Myths About Writing Children’s Books


Top 10 Myths About Writing Children’s Books

Myth #1
Children’s books are easy to write.

Myth #2
If I write a picture book, I have to illustrate it too (or hire an illustrator.)

Myth #3
Children’s books have to rhyme.

Myth #4
Since my kids/grandkids/class love my stories, they would make a great book.

Myth #5
It’s really important to follow trends, and write about things like vampires and dystopias if you write for teens.

Myth #6
Boys will only read “boy books” and girls will only read “girl books.”

Myth #7
As soon as I sell my book, I can quit my day job.

Myth #8
After my book is published, I’ll be sent on a book tour and be a guest on Ellen.

Myth #9
Picture book characters should be talking animals, not children.

Myth #10
I’ll never get published unless I have an agent.

Definition # 175 Stories

superconductor channel story



Stories move in circles…So it helps if you listen in circles….And part of the finding is the getting lost.  And when you’re lost, you start to look around and to listen.    Deena Metzger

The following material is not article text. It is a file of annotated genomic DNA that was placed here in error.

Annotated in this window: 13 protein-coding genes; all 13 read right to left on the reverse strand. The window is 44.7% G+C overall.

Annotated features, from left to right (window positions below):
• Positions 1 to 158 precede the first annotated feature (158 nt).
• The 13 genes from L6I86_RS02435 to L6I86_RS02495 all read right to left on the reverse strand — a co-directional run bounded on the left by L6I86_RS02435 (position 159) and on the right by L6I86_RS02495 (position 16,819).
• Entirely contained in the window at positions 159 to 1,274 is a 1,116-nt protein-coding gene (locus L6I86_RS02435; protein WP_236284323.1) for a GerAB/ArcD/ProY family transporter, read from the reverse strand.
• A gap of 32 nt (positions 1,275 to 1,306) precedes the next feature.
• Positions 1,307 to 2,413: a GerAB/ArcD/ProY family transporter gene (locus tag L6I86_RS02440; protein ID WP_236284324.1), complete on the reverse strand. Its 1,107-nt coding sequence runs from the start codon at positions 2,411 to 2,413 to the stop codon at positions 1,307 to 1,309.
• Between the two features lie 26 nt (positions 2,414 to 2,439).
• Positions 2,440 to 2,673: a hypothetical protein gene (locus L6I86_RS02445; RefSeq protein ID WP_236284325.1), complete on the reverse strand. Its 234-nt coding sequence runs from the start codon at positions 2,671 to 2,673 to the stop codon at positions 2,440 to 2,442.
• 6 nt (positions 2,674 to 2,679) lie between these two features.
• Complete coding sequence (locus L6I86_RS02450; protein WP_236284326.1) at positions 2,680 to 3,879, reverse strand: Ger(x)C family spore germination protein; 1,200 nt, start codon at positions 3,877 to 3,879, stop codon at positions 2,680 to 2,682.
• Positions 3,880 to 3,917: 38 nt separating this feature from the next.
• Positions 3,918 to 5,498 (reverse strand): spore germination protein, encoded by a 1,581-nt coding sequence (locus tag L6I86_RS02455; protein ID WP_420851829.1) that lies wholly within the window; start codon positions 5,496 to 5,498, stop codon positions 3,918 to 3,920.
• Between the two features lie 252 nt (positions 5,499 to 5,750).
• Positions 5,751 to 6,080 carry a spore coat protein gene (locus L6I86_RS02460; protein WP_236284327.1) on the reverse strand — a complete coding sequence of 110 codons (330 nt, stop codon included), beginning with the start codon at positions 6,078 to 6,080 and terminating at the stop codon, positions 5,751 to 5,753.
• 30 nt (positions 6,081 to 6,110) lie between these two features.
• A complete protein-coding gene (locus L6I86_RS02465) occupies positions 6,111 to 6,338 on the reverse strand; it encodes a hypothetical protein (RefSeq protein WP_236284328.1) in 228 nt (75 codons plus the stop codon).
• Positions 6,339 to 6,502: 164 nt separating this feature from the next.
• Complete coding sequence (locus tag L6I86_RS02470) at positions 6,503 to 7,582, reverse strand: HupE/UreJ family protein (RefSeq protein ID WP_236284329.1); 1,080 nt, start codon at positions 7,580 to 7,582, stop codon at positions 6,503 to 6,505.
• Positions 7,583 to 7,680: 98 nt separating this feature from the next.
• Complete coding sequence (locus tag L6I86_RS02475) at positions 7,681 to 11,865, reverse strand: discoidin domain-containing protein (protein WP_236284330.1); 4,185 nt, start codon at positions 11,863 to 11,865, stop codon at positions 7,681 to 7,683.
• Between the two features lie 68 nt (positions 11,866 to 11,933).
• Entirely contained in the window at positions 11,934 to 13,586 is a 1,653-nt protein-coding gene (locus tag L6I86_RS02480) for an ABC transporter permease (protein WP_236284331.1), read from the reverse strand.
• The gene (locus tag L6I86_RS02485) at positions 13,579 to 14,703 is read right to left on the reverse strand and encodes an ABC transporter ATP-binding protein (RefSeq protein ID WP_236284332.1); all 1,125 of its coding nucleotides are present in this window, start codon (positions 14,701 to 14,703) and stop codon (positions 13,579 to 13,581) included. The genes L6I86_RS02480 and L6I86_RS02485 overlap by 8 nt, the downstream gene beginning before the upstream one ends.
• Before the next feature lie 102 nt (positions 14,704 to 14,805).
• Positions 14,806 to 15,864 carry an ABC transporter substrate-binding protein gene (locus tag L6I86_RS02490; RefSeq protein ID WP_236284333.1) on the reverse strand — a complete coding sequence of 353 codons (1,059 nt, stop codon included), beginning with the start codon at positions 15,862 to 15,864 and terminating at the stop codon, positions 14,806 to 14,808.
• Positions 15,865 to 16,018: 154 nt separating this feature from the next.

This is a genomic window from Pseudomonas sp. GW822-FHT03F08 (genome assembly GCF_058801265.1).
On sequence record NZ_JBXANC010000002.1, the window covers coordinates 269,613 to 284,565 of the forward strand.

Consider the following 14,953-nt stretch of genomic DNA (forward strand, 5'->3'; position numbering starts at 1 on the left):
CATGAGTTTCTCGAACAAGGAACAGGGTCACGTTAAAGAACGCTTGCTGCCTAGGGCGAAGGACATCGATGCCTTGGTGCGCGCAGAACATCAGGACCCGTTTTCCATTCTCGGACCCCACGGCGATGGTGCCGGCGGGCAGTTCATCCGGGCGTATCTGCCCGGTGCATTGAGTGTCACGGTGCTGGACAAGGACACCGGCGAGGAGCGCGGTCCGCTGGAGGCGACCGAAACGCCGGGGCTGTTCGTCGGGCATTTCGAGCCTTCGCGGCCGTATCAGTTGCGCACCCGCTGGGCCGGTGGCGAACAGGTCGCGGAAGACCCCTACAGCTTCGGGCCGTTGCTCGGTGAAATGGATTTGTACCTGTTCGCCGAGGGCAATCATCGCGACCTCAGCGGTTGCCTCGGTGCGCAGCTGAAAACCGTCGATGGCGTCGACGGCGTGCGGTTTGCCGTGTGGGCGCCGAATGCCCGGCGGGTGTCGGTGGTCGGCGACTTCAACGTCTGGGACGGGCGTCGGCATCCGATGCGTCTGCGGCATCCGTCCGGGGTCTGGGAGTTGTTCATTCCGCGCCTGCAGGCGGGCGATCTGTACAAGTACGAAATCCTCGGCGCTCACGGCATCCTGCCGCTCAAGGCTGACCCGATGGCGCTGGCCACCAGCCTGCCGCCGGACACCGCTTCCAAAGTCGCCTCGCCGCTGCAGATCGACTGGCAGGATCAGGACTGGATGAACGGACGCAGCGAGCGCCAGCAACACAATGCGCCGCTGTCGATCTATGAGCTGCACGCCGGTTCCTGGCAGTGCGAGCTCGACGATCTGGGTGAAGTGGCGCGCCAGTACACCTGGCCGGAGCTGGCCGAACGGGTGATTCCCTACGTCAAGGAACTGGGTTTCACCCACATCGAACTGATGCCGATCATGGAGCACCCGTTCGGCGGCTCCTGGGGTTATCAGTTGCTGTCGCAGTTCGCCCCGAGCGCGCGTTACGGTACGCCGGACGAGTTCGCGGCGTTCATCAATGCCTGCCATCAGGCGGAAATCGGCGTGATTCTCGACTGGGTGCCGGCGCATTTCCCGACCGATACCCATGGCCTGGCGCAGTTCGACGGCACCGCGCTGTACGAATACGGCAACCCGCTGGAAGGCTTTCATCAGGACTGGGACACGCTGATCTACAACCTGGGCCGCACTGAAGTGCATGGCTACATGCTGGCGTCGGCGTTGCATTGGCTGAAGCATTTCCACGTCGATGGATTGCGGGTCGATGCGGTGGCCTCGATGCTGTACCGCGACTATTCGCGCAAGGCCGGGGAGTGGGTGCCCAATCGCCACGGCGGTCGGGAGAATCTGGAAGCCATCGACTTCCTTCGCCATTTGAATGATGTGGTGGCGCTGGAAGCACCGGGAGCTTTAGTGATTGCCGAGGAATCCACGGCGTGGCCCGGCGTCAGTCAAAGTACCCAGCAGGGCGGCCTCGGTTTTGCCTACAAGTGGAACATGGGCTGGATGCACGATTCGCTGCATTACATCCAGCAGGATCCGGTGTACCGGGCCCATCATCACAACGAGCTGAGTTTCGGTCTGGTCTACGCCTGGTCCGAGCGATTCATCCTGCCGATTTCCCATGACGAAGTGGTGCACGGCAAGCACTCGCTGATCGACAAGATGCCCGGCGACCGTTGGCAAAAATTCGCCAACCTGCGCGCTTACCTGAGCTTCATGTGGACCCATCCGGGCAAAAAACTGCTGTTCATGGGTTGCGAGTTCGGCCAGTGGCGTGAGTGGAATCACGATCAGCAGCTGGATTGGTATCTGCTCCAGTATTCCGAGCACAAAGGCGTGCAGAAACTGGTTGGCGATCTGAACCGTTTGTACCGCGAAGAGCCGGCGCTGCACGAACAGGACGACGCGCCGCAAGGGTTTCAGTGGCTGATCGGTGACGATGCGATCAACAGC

I looked :

and found fisted anger:

rage in my cells.


saw the way to heaven

was forgiveness.

emptied the rage;

grew redemption.


the energy

of innocence:

burned violet!


On this date in 1911, Dutch physicist Heike Kamerlingh Onnes discovered superconductivity using mercury.

You can run a charge through a loop of superconducting wire, and it will hold its charge indefinitely, even when the battery is removed.

Definition #146 (Jeanne from Queens #18) Enough

John, Jeanne, Quenby, Owen 1977

John, Jeanne, Quenby, Owen

“Writers end up writing stories

—or rather, stories’ shadows

—and they’re grateful if they can,

but it is not enough.

Nothing the writer can do is ever enough

—Joy Williams

Definition #88 Plots


Good Stories

by William Greenway

The one where the preacher’s kid
from Georgia, growing up in a house
with no books but the Bible,
became a great poet.

The one where the great poet
remained faithful to his wife
even after her stroke, devoted
to her for fifty years.

The one where he won the Nobel Prize
and finally got to live by the sea,
fishing every dawn
waist deep in the blue-green water.

The one where, near the end,
he found the love of his life
and left behind the child
he’d never wanted before.

Once there was a man
who failed at everything he tried
but wrote it all down
before he died.

“Good Stories” by William Greenway, from The Accidental Garden. © Word Poetry, 2014. Reprinted with permission. (buy now)

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